CMC four-year college bill passes in Senate

A bill allowing Colorado Mountain College to begin offering four-year degrees cleared the state Senate on a near-unanimous vote Wednesday after being revised to address concerns of the Colorado Department of Higher Education.

The Senate voted 33-1 in favor of the measure. A similar bill next will be considered by the House Education Committee.

The Department of Higher Education wanted the proposal delayed until a strategic planning initiative covering the state’s entire higher education system was completed. However, the department’s concerns were addressed through bill amendments, including one clarifying the college would need to have individual degrees approved by the Colorado Commission on Higher Education, as is currently the case with associate degrees the college offers.

Other amendments include a requirement that the college can offer no more than five, four-year degrees unless it receives further legislative approval.

“If we are able to grant even limited types of bachelor’s degrees, we know that will allow us to meet more of the unmet needs of people living within our mountain communities,” CMC president Stan Jensen said in a news release.

John Karakoulakis, director of legislative affairs for the Department of Higher Education, said that besides limiting the number of degrees, the bill requires that the college demonstrate it can deliver them in the most cost-effective way, and doing so won’t require more state funds or create a negative fiscal impact for the college.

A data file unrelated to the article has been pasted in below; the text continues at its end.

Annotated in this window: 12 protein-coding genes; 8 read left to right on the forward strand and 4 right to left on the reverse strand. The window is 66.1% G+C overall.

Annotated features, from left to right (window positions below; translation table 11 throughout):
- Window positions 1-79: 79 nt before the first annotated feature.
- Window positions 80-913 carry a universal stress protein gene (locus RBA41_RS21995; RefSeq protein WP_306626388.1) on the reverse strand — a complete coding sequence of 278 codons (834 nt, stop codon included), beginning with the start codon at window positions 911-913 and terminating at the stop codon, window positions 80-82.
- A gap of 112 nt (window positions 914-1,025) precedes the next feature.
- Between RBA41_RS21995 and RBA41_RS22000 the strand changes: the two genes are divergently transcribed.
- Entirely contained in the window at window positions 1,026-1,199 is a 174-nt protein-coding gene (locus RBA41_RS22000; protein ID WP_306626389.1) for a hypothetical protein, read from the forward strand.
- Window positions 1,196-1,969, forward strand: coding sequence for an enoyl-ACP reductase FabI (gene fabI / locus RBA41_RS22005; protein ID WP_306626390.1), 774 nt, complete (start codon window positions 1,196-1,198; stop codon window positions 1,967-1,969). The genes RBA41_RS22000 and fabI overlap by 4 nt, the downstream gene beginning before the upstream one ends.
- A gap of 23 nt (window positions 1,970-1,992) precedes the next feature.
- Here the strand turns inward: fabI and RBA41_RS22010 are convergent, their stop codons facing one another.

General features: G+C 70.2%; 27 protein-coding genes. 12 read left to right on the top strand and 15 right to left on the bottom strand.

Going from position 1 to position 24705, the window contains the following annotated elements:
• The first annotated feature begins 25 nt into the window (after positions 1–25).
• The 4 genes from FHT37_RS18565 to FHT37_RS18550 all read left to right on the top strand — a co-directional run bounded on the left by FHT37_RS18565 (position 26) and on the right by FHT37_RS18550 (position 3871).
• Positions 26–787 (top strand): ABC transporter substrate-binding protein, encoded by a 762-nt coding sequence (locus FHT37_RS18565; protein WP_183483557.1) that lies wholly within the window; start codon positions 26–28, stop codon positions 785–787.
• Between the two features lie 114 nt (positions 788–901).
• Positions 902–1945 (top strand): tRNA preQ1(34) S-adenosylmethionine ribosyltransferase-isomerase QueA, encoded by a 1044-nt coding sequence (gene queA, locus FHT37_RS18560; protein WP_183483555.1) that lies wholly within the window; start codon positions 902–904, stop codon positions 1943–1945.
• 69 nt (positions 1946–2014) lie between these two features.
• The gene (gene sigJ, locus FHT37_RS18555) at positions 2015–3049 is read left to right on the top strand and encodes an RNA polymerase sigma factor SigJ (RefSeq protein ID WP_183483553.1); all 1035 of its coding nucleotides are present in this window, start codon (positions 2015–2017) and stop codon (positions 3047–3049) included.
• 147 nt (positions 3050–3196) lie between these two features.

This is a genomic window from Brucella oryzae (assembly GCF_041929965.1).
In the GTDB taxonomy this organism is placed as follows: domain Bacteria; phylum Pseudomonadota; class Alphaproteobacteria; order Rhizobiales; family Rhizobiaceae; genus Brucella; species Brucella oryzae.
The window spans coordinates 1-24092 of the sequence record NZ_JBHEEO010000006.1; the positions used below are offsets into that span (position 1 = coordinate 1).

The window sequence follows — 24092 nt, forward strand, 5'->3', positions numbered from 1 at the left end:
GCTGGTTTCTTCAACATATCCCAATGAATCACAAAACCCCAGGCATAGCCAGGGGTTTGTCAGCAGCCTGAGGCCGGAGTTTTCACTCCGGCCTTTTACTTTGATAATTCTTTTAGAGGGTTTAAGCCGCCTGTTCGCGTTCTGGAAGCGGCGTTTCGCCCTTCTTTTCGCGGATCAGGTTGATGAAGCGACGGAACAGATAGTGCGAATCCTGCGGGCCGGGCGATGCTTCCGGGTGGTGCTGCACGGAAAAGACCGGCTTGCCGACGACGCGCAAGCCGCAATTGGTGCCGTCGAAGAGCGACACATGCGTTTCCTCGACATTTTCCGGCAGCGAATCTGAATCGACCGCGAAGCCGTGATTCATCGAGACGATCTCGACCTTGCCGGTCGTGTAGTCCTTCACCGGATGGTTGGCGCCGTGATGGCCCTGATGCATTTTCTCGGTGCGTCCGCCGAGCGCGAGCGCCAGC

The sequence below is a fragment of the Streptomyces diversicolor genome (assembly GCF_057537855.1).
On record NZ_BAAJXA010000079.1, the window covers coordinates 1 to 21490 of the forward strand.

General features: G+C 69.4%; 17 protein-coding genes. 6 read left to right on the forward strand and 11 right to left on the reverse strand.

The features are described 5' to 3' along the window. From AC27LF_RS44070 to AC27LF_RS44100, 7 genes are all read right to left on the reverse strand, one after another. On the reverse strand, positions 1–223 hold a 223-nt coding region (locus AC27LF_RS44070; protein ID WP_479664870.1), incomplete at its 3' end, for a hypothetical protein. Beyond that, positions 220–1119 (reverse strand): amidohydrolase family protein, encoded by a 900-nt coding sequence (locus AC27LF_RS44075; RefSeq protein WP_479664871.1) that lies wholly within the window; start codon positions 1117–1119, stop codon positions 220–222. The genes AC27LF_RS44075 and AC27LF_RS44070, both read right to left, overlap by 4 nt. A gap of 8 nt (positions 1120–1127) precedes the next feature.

“We feel this is a sufficient way to limit them and at the same time to allow Colorado Mountain College to address the needs of the community and try to provide the opportunities that are being asked for,” Karakoulakis said.

The college serves a 12,000-square-mile region that stretches from Rifle to Summit County and Steamboat Springs to Buena Vista. The region has no baccalaureate-granting institution within it.

Surveys by CMC show a high interest in four-year-degree programs in areas including resort-related business and teacher education. CMC has been talking with its accrediting body, the Higher Learning Commission, about what will be required to achieve accreditation for offering four-year degrees.


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